The reason I keep saying that CC is a plus on top of an already crappy pattern is because this winter’s pattern would suck no matter what year. It’s been a rampaging Pacific along with the steep SE Ridge. “Another year” would be +7 or 8 January not +10 but it’s been constantly cold in the northern Plains and NW for several winters. Seattle has more snow than Boston this winter. Part of this to me is the rubber band snapping back and we can’t bank on blockbuster winters like we had last decade. Where CC might really contribute though is reinforcing certain patterns like these where the warm Atlantic reinforces the SE Ridge and warm western Pacific reinforces a Nina atmospheric state. More research needs to be done on that. In the summer it seems to reinforce our increasing humidity on a southerly flow vs more hot 95+ degree days on a westerly wind. The ridge becoming steeper causes the Bermuda High to move north and it becomes more Florida like here while the worst of the heat shoots over into New England.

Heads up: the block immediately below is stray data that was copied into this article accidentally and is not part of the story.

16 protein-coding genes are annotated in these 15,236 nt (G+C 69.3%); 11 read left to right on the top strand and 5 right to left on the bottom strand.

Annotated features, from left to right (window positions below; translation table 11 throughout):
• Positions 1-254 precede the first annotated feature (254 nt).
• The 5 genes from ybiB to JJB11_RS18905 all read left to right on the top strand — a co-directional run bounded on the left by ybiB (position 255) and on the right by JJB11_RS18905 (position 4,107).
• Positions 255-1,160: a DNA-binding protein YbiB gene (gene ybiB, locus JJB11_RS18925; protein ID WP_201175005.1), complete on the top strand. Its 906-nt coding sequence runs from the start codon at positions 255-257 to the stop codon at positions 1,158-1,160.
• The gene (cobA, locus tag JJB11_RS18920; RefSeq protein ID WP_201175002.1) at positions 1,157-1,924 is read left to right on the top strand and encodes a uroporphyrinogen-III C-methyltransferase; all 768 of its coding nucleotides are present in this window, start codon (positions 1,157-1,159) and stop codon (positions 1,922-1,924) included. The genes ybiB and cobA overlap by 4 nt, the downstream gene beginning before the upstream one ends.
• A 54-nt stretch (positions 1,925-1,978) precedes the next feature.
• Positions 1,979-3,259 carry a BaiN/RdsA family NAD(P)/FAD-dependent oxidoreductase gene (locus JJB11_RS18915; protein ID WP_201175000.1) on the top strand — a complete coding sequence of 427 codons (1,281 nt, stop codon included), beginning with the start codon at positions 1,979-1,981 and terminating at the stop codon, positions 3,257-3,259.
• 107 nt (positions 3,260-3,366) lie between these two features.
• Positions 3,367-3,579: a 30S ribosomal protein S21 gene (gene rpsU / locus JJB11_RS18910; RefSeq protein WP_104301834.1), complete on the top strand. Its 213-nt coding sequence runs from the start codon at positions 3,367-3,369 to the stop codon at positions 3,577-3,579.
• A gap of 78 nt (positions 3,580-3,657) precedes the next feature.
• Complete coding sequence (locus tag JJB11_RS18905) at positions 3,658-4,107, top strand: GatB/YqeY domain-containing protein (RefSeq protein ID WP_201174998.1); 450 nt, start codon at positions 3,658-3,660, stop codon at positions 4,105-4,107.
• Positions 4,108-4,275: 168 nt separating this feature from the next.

Yes, well said. Same page. 

Root of that is the Hadley cell expanding too. Causing those things IMO. 

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13 minutes ago, EastonSN+ said:

Thanks Don.

DC has also seen extremely bad luck (if there is luck in weather). Raleigh had a historic snowfall, multiple Norfolk, Delmarva events. So the combination of warming removing their borderline temp opportunities and near misses has lead to an atrocious snowfall anomaly for that City.